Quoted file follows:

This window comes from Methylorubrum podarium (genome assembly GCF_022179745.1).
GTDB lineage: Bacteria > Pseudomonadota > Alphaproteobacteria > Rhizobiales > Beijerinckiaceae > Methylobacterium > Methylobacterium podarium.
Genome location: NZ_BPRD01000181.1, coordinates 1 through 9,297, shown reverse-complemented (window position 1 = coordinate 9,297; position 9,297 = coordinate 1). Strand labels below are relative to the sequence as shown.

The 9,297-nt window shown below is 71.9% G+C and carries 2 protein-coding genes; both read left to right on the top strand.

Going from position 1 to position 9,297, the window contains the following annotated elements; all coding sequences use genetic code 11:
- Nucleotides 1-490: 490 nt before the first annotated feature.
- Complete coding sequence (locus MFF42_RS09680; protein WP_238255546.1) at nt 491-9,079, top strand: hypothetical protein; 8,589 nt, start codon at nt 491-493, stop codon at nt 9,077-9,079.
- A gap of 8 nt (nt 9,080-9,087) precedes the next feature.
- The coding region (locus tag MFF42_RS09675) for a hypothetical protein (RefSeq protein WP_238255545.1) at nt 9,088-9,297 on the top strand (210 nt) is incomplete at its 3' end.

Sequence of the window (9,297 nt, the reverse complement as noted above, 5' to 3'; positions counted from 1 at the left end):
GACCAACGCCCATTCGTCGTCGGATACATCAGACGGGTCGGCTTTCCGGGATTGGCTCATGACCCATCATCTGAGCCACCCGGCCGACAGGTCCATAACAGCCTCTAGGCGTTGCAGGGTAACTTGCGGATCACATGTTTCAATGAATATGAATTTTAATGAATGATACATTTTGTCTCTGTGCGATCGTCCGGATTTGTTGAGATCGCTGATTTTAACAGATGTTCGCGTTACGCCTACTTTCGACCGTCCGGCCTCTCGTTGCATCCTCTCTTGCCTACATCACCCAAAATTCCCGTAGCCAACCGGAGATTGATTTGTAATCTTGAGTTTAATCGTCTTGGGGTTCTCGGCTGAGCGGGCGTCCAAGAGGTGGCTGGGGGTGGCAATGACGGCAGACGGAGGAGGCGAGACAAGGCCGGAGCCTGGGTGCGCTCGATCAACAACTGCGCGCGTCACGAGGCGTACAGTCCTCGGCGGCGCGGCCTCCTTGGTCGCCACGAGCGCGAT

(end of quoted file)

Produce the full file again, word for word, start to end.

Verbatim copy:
This window comes from Methylorubrum podarium (genome assembly GCF_022179745.1).
GTDB lineage: Bacteria > Pseudomonadota > Alphaproteobacteria > Rhizobiales > Beijerinckiaceae > Methylobacterium > Methylobacterium podarium.
Genome location: NZ_BPRD01000181.1, coordinates 1 through 9,297, shown reverse-complemented (window position 1 = coordinate 9,297; position 9,297 = coordinate 1). Strand labels below are relative to the sequence as shown.

The 9,297-nt window shown below is 71.9% G+C and carries 2 protein-coding genes; both read left to right on the top strand.

Going from position 1 to position 9,297, the window contains the following annotated elements; all coding sequences use genetic code 11:
- Nucleotides 1-490: 490 nt before the first annotated feature.
- Complete coding sequence (locus MFF42_RS09680; protein WP_238255546.1) at nt 491-9,079, top strand: hypothetical protein; 8,589 nt, start codon at nt 491-493, stop codon at nt 9,077-9,079.
- A gap of 8 nt (nt 9,080-9,087) precedes the next feature.
- The coding region (locus tag MFF42_RS09675) for a hypothetical protein (RefSeq protein WP_238255545.1) at nt 9,088-9,297 on the top strand (210 nt) is incomplete at its 3' end.

Sequence of the window (9,297 nt, the reverse complement as noted above, 5' to 3'; positions counted from 1 at the left end):
GACCAACGCCCATTCGTCGTCGGATACATCAGACGGGTCGGCTTTCCGGGATTGGCTCATGACCCATCATCTGAGCCACCCGGCCGACAGGTCCATAACAGCCTCTAGGCGTTGCAGGGTAACTTGCGGATCACATGTTTCAATGAATATGAATTTTAATGAATGATACATTTTGTCTCTGTGCGATCGTCCGGATTTGTTGAGATCGCTGATTTTAACAGATGTTCGCGTTACGCCTACTTTCGACCGTCCGGCCTCTCGTTGCATCCTCTCTTGCCTACATCACCCAAAATTCCCGTAGCCAACCGGAGATTGATTTGTAATCTTGAGTTTAATCGTCTTGGGGTTCTCGGCTGAGCGGGCGTCCAAGAGGTGGCTGGGGGTGGCAATGACGGCAGACGGAGGAGGCGAGACAAGGCCGGAGCCTGGGTGCGCTCGATCAACAACTGCGCGCGTCACGAGGCGTACAGTCCTCGGCGGCGCGGCCTCCTTGGTCGCCACGAGCGCGAT